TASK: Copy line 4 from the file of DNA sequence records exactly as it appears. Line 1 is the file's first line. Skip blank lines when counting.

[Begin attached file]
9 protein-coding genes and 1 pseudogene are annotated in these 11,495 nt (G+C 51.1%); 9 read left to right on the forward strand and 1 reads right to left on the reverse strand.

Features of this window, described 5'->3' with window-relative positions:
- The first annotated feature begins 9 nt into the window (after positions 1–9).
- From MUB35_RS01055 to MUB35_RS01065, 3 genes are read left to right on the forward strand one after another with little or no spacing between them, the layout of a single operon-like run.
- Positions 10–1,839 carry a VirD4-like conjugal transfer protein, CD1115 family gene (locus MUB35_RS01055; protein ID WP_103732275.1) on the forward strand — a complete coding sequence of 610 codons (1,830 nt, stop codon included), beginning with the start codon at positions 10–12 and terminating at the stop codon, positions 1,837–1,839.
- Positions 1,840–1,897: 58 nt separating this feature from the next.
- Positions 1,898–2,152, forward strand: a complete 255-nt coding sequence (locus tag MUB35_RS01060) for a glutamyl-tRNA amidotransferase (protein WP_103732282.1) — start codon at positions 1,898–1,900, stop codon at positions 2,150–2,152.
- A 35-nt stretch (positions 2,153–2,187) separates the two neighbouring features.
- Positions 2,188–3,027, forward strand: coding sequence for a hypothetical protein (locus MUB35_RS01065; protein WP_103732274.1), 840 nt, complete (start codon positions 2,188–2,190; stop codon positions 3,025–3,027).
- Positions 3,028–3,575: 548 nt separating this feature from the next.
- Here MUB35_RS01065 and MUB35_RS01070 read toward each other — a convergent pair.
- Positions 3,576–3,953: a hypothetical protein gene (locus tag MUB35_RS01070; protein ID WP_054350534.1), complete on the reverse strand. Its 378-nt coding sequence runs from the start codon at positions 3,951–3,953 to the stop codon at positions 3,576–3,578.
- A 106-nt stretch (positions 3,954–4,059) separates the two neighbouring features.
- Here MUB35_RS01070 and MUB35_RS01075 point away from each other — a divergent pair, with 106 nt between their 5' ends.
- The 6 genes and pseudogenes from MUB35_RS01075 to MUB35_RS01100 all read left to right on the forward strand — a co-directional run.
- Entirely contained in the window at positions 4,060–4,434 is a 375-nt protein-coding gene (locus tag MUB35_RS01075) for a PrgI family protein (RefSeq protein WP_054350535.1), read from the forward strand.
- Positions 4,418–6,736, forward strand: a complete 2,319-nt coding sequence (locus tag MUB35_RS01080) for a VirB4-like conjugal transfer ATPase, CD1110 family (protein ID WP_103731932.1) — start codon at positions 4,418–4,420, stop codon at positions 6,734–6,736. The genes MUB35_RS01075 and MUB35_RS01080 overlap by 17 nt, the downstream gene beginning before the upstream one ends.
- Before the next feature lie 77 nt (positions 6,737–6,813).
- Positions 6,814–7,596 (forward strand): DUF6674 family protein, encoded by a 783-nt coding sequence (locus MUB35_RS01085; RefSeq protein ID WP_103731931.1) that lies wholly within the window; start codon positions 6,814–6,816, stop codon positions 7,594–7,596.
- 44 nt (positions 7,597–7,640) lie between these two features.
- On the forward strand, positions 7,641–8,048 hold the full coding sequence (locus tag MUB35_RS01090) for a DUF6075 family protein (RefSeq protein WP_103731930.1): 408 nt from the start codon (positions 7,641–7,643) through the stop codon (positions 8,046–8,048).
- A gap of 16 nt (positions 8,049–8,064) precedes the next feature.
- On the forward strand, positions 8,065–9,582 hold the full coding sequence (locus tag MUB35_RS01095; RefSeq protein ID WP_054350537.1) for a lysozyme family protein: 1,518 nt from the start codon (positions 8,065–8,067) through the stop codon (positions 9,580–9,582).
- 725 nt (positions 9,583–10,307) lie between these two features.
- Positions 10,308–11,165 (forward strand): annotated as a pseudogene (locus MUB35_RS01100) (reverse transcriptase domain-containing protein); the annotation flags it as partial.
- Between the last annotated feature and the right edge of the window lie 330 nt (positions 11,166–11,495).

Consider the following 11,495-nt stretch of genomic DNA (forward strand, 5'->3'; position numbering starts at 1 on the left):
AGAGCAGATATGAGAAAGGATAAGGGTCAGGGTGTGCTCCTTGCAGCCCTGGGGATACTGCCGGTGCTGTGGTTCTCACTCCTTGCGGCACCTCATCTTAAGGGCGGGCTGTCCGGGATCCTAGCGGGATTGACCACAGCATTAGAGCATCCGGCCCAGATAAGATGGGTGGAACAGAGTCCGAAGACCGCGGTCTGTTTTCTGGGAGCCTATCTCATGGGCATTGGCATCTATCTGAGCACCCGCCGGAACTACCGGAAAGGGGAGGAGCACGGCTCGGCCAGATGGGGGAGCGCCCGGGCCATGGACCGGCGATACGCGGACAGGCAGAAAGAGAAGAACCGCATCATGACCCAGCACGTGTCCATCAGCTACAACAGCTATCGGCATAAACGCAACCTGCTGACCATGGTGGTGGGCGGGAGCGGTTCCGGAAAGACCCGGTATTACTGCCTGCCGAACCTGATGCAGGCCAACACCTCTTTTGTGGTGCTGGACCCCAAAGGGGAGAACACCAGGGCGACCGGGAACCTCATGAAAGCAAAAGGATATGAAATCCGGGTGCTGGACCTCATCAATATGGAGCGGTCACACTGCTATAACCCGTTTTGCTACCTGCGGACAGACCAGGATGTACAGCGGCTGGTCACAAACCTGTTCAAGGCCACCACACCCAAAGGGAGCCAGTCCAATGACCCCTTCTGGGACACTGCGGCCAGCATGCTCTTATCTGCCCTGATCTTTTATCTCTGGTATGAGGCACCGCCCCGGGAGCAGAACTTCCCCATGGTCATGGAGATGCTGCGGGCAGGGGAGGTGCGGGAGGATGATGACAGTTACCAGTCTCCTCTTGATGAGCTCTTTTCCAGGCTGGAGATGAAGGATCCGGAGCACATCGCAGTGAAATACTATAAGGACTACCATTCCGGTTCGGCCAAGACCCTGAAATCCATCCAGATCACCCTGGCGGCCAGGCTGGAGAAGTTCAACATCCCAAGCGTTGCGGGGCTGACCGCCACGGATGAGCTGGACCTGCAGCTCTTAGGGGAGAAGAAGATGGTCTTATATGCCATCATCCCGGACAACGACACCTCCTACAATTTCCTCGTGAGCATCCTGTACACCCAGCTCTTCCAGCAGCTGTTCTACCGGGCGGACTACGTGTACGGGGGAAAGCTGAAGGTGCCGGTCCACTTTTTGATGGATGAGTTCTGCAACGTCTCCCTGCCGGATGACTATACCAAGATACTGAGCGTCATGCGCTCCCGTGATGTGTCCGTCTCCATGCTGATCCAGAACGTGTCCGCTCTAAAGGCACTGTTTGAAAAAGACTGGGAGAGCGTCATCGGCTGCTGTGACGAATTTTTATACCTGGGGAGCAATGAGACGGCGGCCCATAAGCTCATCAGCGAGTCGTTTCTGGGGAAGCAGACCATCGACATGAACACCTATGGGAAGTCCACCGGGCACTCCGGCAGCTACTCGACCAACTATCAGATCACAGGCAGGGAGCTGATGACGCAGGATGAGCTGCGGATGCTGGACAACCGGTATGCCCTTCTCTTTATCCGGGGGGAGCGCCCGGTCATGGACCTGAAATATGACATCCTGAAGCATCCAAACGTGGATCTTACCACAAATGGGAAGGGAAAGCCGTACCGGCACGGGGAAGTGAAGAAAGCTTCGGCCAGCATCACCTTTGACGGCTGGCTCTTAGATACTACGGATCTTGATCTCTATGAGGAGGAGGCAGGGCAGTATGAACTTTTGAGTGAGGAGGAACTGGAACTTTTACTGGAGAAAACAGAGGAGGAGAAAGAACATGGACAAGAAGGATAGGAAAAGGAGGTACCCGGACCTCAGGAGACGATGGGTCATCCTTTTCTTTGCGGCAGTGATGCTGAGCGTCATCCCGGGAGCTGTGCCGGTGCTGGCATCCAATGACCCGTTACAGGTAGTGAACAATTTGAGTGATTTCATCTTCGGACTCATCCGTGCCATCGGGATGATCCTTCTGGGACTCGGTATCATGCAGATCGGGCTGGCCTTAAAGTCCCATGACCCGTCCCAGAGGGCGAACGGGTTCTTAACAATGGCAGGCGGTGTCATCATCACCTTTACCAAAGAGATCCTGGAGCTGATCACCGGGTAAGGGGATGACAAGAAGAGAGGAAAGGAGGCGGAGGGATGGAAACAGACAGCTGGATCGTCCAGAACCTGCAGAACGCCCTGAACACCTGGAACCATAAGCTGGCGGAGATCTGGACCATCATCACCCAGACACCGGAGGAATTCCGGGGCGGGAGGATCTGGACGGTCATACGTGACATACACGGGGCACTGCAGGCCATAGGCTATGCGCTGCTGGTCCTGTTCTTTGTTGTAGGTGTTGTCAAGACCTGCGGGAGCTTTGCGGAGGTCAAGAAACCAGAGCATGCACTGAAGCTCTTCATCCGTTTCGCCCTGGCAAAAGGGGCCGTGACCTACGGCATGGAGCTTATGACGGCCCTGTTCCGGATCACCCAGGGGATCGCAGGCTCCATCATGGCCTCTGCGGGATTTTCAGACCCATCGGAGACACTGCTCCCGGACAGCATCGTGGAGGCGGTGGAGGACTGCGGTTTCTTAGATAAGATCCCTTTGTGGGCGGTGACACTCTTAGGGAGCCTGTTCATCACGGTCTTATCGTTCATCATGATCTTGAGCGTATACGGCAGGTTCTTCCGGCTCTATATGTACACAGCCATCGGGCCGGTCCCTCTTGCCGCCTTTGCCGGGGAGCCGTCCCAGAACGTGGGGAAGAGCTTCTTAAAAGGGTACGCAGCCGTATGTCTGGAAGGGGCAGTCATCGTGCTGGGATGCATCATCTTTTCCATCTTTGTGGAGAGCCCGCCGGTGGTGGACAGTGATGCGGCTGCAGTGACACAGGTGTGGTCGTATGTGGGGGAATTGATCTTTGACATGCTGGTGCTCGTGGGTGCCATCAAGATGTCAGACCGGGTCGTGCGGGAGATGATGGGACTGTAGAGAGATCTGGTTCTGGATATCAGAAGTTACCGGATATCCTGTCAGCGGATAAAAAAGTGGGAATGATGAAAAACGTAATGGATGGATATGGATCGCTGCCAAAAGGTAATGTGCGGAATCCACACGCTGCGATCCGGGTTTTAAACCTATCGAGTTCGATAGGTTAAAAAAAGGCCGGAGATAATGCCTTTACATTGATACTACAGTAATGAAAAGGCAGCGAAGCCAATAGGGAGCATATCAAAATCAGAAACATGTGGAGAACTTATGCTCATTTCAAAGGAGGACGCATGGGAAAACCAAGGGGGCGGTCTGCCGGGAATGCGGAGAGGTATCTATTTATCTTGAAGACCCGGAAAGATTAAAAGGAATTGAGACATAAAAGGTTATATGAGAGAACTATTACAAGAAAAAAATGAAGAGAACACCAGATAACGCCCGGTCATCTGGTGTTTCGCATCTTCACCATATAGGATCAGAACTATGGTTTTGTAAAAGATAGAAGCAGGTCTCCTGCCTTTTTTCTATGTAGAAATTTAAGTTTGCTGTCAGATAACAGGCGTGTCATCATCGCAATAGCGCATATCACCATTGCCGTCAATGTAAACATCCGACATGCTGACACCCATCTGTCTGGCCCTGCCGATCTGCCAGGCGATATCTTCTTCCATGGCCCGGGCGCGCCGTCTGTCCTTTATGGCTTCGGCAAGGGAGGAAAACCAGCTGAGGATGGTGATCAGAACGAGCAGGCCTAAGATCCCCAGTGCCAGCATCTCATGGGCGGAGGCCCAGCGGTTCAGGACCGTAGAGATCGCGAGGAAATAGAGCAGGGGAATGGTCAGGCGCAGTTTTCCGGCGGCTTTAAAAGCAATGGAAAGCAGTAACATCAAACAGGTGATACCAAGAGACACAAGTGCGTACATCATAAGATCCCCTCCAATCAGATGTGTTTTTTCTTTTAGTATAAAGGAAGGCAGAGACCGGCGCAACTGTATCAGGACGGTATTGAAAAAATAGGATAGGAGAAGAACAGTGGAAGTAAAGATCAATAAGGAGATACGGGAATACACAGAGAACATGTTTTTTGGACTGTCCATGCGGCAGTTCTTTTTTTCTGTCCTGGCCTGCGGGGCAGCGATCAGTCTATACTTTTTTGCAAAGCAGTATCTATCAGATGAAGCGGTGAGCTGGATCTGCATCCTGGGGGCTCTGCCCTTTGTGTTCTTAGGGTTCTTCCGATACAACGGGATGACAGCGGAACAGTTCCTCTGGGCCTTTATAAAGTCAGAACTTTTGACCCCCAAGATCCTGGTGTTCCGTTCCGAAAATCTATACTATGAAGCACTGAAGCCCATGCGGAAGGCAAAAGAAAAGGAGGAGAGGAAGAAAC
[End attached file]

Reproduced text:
- From MUB35_RS01055 to MUB35_RS01065, 3 genes are read left to right on the forward strand one after another with little or no spacing between them, the layout of a single operon-like run.